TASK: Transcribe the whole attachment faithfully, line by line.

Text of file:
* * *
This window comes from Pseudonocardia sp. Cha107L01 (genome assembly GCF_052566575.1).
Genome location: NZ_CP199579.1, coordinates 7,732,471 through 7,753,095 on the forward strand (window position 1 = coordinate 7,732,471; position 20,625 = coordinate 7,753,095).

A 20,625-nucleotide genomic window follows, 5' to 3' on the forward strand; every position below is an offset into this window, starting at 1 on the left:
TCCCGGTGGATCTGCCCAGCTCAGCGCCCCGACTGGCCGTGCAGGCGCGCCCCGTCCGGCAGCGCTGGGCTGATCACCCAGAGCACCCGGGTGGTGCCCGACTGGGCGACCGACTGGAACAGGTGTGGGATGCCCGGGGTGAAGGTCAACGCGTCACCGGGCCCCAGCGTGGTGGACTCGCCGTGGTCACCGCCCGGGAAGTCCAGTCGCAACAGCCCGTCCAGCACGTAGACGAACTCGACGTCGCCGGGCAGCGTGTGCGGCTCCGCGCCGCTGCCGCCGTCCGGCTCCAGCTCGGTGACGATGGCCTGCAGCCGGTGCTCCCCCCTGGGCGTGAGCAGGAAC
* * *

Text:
This window comes from Pseudonocardia sp. Cha107L01 (genome assembly GCF_052566575.1).
Genome location: NZ_CP199579.1, coordinates 7,732,471 through 7,753,095 on the forward strand (window position 1 = coordinate 7,732,471; position 20,625 = coordinate 7,753,095).

A 20,625-nucleotide genomic window follows, 5' to 3' on the forward strand; every position below is an offset into this window, starting at 1 on the left:
TCCCGGTGGATCTGCCCAGCTCAGCGCCCCGACTGGCCGTGCAGGCGCGCCCCGTCCGGCAGCGCTGGGCTGATCACCCAGAGCACCCGGGTGGTGCCCGACTGGGCGACCGACTGGAACAGGTGTGGGATGCCCGGGGTGAAGGTCAACGCGTCACCGGGCCCCAGCGTGGTGGACTCGCCGTGGTCACCGCCCGGGAAGTCCAGTCGCAACAGCCCGTCCAGCACGTAGACGAACTCGACGTCGCCGGGCAGCGTGTGCGGCTCCGCGCCGCTGCCGCCGTCCGGCTCCAGCTCGGTGACGATGGCCTGCAGCCGGTGCTCCCCCCTGGGCGTGAGCAGGAAC